Saturday, February 2, 2013

Right Bundle Branch Block with ST Elevation in V1?

There is a wide QRS with a tall R-wave in aVR and V1 and wide S-wave in lateral leads, leading one to believe this is RBBB.  There is ST elevation in V1, and ST depression in V4-V6, suggestive of ischemia/MI.   What is the Diagnosis? --see Below

This is a classic pseudoinfarction pattern -- hyperkalemia, with K of 6.9 due to DKA (pH 7.12, bicarb 6).  In this case the diagnosis was easy because the patient presented very ill with known Type I diabetes and with vomiting, not chest pain.

However, here are two from my files that presented with chest pain:

The peaked T-waves give it away, but the ST elevation in V1 and V2 is a little known pseudoinfarction pattern.  There was no MI here.

Thanks to K. Wang for this EKG.  Again, there was no MI, only hyperkalemia.

In all 3 of these cases, the findings disappeared with treatment of hyperkalemia, and the ECG normalized.


  1. As U've always said: HyperK is the great imitator on the EKG

  2. What about the rhythm? Is it an atrial flutter with 2:1 conduction?

    1. Well, it' embarrassing that I did not comment on that. It is sinus tach. The little bump just at the end of the large R-wave in V1 is a p-wave. The baseline ECG has an identical upright p-wave. Also, his rate gradually declined with therapy. Without that extra information, however, it would be a difficult diagnosis because it is hard to find a corresponding p-wave in lead II. On the other hand, I also can't find a pattern that would be fully consistent with flutter.

      Thanks for the great question.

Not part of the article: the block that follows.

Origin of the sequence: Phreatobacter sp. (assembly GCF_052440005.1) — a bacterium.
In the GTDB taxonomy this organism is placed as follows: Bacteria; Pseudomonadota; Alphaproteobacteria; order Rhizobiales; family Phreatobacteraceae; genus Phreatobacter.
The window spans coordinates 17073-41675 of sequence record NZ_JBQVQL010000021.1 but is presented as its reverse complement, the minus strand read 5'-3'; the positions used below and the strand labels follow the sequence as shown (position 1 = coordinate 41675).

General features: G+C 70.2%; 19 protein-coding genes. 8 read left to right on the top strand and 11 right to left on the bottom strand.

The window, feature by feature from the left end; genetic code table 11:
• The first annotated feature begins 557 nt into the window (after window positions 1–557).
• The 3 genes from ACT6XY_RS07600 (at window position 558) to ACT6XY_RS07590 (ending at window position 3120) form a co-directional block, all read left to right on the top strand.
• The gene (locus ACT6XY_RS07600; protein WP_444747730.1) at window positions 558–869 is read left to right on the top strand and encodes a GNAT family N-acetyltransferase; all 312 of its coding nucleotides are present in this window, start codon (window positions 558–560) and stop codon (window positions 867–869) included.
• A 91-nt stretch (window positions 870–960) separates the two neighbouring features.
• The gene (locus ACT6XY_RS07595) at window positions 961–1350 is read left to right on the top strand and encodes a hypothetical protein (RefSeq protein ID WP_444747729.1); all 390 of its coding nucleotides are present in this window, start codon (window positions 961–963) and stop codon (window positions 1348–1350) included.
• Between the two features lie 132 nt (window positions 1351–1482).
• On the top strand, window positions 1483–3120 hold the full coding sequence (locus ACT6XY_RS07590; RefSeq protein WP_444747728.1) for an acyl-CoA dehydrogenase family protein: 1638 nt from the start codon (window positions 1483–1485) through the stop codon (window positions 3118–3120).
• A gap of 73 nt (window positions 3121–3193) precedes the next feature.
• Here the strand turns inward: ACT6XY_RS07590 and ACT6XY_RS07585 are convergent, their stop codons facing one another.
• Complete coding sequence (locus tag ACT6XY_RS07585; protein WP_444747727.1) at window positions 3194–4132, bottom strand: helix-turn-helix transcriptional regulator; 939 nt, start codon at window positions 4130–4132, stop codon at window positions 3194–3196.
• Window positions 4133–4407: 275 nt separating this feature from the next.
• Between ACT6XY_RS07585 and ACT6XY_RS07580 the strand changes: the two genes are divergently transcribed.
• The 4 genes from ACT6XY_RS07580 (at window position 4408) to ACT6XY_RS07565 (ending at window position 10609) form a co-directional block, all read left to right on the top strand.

Steve Smith

  3. Dear Dr. Smith!

    I also wonder what the rhythm is. As you wrote gradual decline of the rate suggests sinus tachycardia.
    But as I looked carefully the ECG I found waves that are suspicious of being P waves.
    I marked them on this:

    If they are P waves they do not seem to be linked to the QRS complexes, so I think there is AV dissociation, which is theoretically possible in supraventricular tachycardias that arise in the AV junction.
    And as far as I know there are nonparoxysmal junctional tachycardias in which the frequency gradually rise and decline.

    To have a much more complicated case there seem to be flutter waves in lead III...

    What is your opinion about this, Dr. Smith? Are they only artifacts?

    Thanks for your answer!

    1. Marton, you may be right, but the p-waves you have marked out are very irregular, so I don't think so. I see what you mean about lead III, but, again, I don't think so: they should be more evident in lead II. Cannot say for certain.


      Steve Smith

  4. Steve, On the FIRST eKG: How do you know that the RATE (or electrolyte derangement) didn't precipitate a RBBB? Not only is the QRS wide, but there is right axis deviation. Also when I march out the end of the QRS complex it to me doesn't look like ST elevation or depression in the precordial leads, but just the end of the complex. I agree the second 2 eKGS are pretty cool!

    1. El,
      Great question, which I had to think about for a moment: we know it's not RBBB because the r and S of rSR" in RBBB should both be narrow, and here they are both wide. So this is not just a rate-related RBBB + hyperK, but hyperK alone.

  5. For the interested, here's another case of pseudo-septal STEMI, with a nice tracing for comparison after the patient received treatment.


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